Trafficking in an excess of emotion, rhythm, and noise, this Kansas City trio is on a hot streak to greater heights of success in a post-digital world!
An InterView with Human Traffic
By Ilker Yücel (Ilker81x)
Hailing from Kansas City, the digital hardcore trio known as Human Traffic – comprised of Stephen Proski, Anthony Vannicola, and Lola Chastain – has made significant strides in a rather short couple of years. Gradually building its fan base from the ground up and extending its reach beyond the humble surroundings of the Midwest, the band has demonstrated a propensity for high intensity performance and sound, as exhibited by the Digital Ecstasy EP – drawing on the energy and irreverence of punk, the overdriven noise of proto-EBM/industrial, with just the subtlest traces of melody lurking beneath the cacophonous surface. Now on the varied and esteemed lineup for the Chicago ColdWaves IV festival alongside such heavyweights as Cocksure, Front Line Assembly, and Godflesh, along with other fresh talents like High Functioning Flesh and Two from the Eye, and with a dynamic new music video for “Degeneration HD” from the band’s upcoming full-length album, Human Traffic speaks with ReGen Magazine about the challenges faced and ready to take on in the post-digital world, the state of the music industry, and the juxtaposition of older styles of industrial with newer techniques and harsher attitudes.
First of all, to get the pedestrian question out of the way, would you tell us about the band’s history and how it came together?
Proski/Vannicola/Chastain: The project has been in existence for almost two years now. It began as an act of resistance, a sort of ‘us versus them’ state of affairs, as much as it was a direct response to a mutually suppressed frustration regarding the future of sound and where we force fit ourselves into that conversation. After carving out our existence with blunt objects, we have grown more refined in our contribution to pushing the envelope.
So far, Human Traffic has two EP releases, with a full-length album in the works, correct? What can you tell us about the development of your sound and style to culminate in the current release? What would you say have been the most important lessons or skills that you’ve learned that have held the most benefit to your creative process?
You’ve just released a music video for ‘Degeneration HD,’ which I understand will be on the upcoming album. In what ways do you feel the song is representative of the evolution of Human Traffic’s sound and the album’s sound as a whole?
Proski/Vannicola/Chastain: If anything, this track represents a rather intentional and cohesive backsliding into some of the more noise-oriented interests we have pursued and experienced over the years. The degeneration of our lineage, the time here on this planet at a standstill, moving backwards, like Midas on rewind. History has reached its limits and is unable to repeat itself. The fiction in which we are living and inevitably contributing to, projected in a high definition blaze of glory, cannot be contained in a box or postponed any longer.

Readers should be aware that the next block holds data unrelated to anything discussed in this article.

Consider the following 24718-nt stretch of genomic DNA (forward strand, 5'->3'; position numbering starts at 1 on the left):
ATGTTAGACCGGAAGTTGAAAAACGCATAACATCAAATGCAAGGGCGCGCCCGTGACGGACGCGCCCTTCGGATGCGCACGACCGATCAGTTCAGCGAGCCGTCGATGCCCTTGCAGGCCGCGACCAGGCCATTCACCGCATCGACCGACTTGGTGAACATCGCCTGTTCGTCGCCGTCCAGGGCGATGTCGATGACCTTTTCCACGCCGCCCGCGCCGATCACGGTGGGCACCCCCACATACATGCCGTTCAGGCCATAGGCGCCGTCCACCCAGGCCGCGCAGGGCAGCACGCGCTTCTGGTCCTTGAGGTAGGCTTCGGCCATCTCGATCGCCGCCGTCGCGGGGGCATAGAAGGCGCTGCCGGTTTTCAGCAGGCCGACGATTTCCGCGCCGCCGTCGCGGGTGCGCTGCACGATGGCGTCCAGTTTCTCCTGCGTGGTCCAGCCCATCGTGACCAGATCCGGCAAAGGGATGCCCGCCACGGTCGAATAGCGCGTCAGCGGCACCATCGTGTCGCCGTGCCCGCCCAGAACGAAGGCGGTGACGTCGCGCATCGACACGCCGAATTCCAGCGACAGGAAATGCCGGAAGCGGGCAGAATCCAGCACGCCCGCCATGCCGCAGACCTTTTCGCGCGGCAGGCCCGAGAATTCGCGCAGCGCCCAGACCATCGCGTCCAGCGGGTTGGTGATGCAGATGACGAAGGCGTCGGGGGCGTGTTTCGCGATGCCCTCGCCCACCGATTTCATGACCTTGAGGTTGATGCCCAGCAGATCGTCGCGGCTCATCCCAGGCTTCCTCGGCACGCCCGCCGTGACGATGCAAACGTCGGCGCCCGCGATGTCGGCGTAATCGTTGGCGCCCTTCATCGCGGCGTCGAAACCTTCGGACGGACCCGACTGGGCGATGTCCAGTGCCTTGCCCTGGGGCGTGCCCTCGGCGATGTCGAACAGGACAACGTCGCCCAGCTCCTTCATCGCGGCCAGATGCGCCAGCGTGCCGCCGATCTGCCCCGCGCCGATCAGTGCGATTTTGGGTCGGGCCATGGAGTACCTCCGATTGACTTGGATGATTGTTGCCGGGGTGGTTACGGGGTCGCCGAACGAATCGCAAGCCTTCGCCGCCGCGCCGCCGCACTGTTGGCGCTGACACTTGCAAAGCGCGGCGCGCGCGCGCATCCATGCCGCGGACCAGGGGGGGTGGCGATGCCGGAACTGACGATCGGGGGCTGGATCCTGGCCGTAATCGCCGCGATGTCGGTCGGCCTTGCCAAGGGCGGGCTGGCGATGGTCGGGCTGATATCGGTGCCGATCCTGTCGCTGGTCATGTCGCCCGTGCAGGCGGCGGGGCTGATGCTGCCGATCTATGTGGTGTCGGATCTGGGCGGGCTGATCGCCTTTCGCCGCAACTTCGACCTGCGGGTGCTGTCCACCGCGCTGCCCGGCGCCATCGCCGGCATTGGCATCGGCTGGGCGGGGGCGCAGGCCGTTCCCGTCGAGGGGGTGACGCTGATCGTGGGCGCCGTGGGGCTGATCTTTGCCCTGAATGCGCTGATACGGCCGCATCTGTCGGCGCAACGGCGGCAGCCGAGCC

Kill your idols and throw your gods to the street cleaner. Give rise to the machines you paid those bastards to build. Plug in to the nearest outlet and swipe left. Your face isn’t good enough to sell. Scroll down the track until the flesh burns from the bone; shrapnel of bit-crushed, resampled, decaying artifacts of sound drip through the group IV.
How did the video come about; how did you come to work with Evan Bech, and how closely were you involved in its creation? How do you feel the visuals lyrically or conceptually complement the theme of the song?
Proski/Vannicola/Chastain: We first took notice of Evan’s work when we saw him doing visuals at Transient Projects, an underground dance club in Kansas City. His animations are so embedded and subjective. They read as loose narratives and glimpses into the hive mind rapidly coming apart at the seams, in a dizzied up concoction that is both soft and morbid. It feels like you’re plummeting through parallel dimensions, not to mention an eye for color that seems almost accidental.
The beginning of the video leads you through a reservoir of polluted water, denouncing all that was once held sacred. There is no order. It has been abandoned. Belief systems and ethics washed down the fucking toilet into a euphoric purgatory that seems to defy the laws of gravity. It’s peaceful here.
The character drops through the floor, wandering around aimlessly through a world of illogical mediocrity, masked by decor and layers of ultra gloss. The figure doesn’t know where they are going, constantly in search of what isn’t there. Derivative of a generic mouth breather, it craves for someone to dictate his or her actions or behavior, indeterminate of the consequence. The result is that there is no result. The end is lost in the sequence of events leading up to it.